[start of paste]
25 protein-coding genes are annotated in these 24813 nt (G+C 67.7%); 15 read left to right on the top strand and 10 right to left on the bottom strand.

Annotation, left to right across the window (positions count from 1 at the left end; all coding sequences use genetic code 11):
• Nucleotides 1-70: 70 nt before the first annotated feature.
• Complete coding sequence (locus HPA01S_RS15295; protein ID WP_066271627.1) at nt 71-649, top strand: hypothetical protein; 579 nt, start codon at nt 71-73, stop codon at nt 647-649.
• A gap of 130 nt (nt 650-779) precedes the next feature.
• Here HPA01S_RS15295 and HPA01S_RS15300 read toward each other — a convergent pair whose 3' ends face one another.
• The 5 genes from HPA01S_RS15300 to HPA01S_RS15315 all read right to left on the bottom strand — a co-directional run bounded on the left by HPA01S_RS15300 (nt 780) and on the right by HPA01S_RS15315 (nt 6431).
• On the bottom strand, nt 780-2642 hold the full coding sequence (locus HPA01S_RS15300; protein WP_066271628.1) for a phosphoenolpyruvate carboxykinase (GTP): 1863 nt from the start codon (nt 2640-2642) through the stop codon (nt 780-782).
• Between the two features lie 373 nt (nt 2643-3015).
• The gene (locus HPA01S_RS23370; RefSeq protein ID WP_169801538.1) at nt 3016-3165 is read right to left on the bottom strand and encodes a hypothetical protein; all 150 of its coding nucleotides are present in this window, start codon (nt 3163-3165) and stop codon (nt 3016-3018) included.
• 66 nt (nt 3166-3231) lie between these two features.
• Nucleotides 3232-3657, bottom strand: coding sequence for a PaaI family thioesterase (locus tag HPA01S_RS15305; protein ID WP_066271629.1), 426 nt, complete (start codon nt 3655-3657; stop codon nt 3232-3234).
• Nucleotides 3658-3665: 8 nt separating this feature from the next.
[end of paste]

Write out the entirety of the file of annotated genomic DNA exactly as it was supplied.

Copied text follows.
25 protein-coding genes are annotated in these 24813 nt (G+C 67.7%); 15 read left to right on the top strand and 10 right to left on the bottom strand.

Annotation, left to right across the window (positions count from 1 at the left end; all coding sequences use genetic code 11):
• Nucleotides 1-70: 70 nt before the first annotated feature.
• Complete coding sequence (locus HPA01S_RS15295; protein ID WP_066271627.1) at nt 71-649, top strand: hypothetical protein; 579 nt, start codon at nt 71-73, stop codon at nt 647-649.
• A gap of 130 nt (nt 650-779) precedes the next feature.
• Here HPA01S_RS15295 and HPA01S_RS15300 read toward each other — a convergent pair whose 3' ends face one another.
• The 5 genes from HPA01S_RS15300 to HPA01S_RS15315 all read right to left on the bottom strand — a co-directional run bounded on the left by HPA01S_RS15300 (nt 780) and on the right by HPA01S_RS15315 (nt 6431).
• On the bottom strand, nt 780-2642 hold the full coding sequence (locus HPA01S_RS15300; protein WP_066271628.1) for a phosphoenolpyruvate carboxykinase (GTP): 1863 nt from the start codon (nt 2640-2642) through the stop codon (nt 780-782).
• Between the two features lie 373 nt (nt 2643-3015).
• The gene (locus HPA01S_RS23370; RefSeq protein ID WP_169801538.1) at nt 3016-3165 is read right to left on the bottom strand and encodes a hypothetical protein; all 150 of its coding nucleotides are present in this window, start codon (nt 3163-3165) and stop codon (nt 3016-3018) included.
• 66 nt (nt 3166-3231) lie between these two features.
• Nucleotides 3232-3657, bottom strand: coding sequence for a PaaI family thioesterase (locus tag HPA01S_RS15305; protein ID WP_066271629.1), 426 nt, complete (start codon nt 3655-3657; stop codon nt 3232-3234).
• Nucleotides 3658-3665: 8 nt separating this feature from the next.